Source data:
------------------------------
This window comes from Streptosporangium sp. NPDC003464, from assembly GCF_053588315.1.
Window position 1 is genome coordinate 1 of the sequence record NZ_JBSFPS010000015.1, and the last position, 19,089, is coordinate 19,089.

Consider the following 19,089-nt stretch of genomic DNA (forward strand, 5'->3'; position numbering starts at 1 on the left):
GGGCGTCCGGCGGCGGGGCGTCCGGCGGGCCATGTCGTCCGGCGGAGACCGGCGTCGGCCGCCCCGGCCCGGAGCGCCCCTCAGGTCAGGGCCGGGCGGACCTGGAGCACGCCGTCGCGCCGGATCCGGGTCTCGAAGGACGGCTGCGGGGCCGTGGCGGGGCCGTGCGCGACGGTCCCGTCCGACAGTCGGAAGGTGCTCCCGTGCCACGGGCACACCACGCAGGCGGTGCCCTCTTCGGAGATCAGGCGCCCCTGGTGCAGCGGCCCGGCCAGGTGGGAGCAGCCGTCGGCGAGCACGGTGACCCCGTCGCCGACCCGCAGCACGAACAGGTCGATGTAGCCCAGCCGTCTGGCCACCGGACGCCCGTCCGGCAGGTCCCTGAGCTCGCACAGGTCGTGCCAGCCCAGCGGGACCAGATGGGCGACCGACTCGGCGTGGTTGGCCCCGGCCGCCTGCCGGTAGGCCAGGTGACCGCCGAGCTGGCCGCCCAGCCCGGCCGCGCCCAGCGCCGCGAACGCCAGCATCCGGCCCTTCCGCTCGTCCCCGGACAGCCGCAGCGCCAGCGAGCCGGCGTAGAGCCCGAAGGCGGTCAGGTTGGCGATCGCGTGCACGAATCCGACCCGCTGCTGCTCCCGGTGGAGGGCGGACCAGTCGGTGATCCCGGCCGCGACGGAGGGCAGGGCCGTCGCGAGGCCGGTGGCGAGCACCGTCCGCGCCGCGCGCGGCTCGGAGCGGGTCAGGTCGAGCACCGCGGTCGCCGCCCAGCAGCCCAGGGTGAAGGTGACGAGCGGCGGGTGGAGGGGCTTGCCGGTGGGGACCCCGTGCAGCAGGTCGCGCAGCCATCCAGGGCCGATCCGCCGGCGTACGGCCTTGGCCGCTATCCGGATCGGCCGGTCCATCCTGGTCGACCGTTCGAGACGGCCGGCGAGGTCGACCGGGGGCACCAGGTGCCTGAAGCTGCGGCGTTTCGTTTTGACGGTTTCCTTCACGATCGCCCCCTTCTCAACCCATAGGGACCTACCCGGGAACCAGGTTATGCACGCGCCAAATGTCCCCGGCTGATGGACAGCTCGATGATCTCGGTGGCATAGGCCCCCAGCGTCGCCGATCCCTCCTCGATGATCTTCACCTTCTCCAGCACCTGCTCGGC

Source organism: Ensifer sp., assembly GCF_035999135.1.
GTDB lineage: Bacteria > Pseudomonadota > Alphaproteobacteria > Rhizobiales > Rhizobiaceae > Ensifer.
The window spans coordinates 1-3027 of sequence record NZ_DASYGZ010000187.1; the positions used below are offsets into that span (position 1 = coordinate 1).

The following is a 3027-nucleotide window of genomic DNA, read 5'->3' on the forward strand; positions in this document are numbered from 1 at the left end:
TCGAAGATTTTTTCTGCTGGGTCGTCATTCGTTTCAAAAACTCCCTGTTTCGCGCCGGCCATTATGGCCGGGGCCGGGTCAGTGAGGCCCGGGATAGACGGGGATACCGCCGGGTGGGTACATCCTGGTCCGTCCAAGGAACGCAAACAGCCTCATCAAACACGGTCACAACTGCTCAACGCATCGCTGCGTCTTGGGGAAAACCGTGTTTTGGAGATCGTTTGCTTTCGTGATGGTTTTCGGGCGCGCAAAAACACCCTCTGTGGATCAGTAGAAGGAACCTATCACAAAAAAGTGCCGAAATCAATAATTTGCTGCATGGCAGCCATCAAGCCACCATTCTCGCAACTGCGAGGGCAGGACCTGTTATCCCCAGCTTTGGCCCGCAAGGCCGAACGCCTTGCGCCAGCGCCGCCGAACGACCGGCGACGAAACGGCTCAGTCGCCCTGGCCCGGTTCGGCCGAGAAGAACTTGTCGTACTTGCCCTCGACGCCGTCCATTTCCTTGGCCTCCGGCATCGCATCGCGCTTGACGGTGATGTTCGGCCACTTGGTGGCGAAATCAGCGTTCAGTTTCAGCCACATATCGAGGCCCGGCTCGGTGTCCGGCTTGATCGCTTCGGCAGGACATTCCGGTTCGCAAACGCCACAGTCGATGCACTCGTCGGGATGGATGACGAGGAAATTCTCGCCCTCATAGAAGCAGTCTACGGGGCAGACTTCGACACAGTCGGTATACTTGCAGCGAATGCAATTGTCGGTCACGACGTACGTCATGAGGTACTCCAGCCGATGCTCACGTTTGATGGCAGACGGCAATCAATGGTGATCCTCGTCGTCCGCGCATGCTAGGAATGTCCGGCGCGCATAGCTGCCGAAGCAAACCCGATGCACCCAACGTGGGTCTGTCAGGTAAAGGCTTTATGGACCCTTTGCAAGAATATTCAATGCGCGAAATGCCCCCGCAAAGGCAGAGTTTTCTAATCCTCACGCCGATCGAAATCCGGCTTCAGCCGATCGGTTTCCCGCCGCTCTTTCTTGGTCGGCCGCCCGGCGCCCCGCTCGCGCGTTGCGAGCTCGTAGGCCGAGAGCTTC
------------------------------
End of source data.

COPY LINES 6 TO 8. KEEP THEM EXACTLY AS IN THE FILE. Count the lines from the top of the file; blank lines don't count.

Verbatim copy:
GTDB lineage: Bacteria > Pseudomonadota > Alphaproteobacteria > Rhizobiales > Rhizobiaceae > Ensifer.
The window spans coordinates 1-3027 of sequence record NZ_DASYGZ010000187.1; the positions used below are offsets into that span (position 1 = coordinate 1).

The following is a 3027-nucleotide window of genomic DNA, read 5'->3' on the forward strand; positions in this document are numbered from 1 at the left end: